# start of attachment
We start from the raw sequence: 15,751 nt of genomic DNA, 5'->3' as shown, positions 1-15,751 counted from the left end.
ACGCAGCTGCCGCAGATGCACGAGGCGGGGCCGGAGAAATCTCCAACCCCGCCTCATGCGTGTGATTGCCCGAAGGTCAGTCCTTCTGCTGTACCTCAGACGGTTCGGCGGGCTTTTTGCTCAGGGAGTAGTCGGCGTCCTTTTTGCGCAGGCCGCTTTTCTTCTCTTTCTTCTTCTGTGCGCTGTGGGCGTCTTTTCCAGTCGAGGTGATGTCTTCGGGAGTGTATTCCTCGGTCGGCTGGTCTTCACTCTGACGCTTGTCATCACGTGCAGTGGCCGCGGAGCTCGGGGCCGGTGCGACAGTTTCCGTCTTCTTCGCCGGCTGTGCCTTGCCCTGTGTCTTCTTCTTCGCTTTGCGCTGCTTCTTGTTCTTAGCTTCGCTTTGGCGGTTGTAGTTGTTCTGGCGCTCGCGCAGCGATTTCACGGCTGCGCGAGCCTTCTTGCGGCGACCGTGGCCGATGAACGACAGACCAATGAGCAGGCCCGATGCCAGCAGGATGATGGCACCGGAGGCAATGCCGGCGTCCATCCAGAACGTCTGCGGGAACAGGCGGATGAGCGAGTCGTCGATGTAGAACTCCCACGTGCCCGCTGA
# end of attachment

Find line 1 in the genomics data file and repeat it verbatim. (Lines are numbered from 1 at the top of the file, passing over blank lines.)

We start from the raw sequence: 15,751 nt of genomic DNA, 5'->3' as shown, positions 1-15,751 counted from the left end.